Why is Bhutan the happiest country in the world? This is probably a question most people have never asked themselves before in their lives, mostly because almost nobody knows where and what is Bhutan.
First of all, let’s start this articles by saying that there will be a lot of haters that will start saying “no, it can’t be like that”, “yeah, sure, maybe in your dreams” when we’ll be talking about how life in Bhutan is like and why Bhutan is the happiest country in the world.
Bhutan is a country located in a very mystical place, somewhere high up, where the Himalayas touch the skies, between the borders of China and India, and where all the people are faithful subject of the Dragon King of the Thunder Dragon Kingdom.
Sounds like a fairy tale? Well, it’s not. This is Bhutan, and you haven’t even found out the most amazing part yet.
Being situated high up in the Himalayas, Bhutan has many climate zones, from the chilly mountain tops, all the way down to a subtropical climate. The people of Bhutan call their kingdom Druk Youl or Druk Cenden, meaning “country of the dragon that reigns over the thunder”.
For many millenniums, Bhutan was completely isolated from the rest of the world, due to its natural landscape that made it possible for its people to conserve the most authentic and original traditions and cultural values, which are incredibly amazing, especially if you look at them through Western eyes.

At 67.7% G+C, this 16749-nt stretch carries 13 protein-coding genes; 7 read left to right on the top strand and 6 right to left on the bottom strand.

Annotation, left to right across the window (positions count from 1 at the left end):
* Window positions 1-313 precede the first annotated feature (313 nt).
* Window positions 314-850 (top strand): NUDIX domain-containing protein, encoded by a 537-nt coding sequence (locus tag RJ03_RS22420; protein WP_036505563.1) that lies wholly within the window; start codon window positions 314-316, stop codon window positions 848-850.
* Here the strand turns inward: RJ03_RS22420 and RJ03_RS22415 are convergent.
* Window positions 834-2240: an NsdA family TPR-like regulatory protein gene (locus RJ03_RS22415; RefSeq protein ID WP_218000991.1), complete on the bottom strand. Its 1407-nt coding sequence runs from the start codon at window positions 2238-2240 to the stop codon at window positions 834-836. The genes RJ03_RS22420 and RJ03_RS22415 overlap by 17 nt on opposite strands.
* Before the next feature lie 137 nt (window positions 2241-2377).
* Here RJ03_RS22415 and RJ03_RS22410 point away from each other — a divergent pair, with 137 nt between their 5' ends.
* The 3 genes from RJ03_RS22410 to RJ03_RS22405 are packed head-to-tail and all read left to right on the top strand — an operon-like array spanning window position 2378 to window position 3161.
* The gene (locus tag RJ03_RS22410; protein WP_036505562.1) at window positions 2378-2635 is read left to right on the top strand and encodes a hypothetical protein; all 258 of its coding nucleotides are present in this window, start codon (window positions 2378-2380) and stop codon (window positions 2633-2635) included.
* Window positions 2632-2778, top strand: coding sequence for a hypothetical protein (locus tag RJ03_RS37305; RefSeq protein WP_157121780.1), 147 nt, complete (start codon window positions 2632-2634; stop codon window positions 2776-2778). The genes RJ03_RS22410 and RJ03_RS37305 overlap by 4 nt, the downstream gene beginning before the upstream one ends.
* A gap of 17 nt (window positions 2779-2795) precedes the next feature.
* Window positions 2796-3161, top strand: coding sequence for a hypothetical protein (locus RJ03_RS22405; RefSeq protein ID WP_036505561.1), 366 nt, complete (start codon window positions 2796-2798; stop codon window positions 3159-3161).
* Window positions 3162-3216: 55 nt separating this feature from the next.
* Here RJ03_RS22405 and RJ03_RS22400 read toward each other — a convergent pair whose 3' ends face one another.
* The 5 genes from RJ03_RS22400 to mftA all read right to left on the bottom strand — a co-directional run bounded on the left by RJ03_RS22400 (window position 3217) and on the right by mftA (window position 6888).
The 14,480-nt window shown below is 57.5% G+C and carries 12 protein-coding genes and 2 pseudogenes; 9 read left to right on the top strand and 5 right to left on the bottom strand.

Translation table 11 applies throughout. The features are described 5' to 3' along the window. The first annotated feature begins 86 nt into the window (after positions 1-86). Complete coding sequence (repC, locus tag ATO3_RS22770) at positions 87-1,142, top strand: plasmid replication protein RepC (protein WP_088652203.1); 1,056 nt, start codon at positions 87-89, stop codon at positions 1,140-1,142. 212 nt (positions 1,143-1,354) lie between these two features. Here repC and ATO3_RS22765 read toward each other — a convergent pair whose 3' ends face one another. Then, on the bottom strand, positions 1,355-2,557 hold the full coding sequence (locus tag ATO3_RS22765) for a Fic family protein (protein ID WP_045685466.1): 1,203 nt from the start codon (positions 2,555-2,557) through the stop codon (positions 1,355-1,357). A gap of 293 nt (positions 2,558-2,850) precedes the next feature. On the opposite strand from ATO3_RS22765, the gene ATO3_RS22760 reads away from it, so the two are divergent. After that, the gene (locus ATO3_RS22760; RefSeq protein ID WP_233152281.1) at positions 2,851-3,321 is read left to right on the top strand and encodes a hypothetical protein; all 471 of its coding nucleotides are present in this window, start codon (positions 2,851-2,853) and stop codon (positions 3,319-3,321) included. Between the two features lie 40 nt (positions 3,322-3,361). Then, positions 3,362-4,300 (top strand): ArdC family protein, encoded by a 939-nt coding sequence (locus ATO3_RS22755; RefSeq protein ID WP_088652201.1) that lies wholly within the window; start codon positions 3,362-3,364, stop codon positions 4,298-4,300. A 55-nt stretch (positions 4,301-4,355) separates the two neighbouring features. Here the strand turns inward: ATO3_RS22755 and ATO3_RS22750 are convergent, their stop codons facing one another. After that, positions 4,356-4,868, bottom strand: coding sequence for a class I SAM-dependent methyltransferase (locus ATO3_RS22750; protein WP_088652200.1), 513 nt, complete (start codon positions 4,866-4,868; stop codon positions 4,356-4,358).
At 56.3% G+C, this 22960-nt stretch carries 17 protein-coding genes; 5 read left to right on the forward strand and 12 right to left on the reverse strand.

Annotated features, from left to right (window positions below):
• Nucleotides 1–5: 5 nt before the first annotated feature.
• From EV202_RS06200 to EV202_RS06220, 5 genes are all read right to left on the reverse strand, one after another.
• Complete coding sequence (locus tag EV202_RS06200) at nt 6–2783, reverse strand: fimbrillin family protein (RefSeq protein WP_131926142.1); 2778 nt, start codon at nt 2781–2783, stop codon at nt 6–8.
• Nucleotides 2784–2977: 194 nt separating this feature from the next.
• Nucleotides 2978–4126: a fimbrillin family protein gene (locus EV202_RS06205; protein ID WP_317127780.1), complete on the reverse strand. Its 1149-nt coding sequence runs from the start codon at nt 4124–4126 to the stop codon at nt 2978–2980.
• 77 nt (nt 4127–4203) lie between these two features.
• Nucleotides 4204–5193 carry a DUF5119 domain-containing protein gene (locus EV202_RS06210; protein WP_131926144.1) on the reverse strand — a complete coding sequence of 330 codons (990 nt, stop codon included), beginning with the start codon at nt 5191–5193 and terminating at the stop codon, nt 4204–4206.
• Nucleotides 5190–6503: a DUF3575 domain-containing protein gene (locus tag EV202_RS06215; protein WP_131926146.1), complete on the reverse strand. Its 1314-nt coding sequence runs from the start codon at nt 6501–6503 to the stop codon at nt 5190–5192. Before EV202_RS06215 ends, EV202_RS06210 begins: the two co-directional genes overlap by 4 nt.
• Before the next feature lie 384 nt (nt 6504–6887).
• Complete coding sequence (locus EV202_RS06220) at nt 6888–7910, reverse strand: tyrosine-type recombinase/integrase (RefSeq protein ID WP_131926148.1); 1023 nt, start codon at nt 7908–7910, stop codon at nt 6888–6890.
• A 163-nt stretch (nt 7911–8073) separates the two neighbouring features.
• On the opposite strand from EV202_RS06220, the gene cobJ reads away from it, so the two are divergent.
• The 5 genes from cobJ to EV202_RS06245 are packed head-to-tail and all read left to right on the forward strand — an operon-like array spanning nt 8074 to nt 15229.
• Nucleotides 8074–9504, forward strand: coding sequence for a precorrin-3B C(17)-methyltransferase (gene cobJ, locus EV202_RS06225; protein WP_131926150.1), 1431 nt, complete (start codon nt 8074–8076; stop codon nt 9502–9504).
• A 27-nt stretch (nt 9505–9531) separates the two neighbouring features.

The official religion of Bhutan is Buddhism and there are only 753,947 inhabitants, and the country’s biggest city, Thimphu, the capital, has just about 44,000 citizens. Now that we know a little about Bhutan’s history, traditions and demographics, let’s go straight to the most amazing part that makes this country to be the happiest in the world.
Bhutan’s government thought it was absurd to measure the well-being of its country and citizens according to its GDP (Gross Domestic Product) and decided to establish a new indicator, more suitable to its people’s needs, more humane – The Gross National Happiness (GNH) indicator.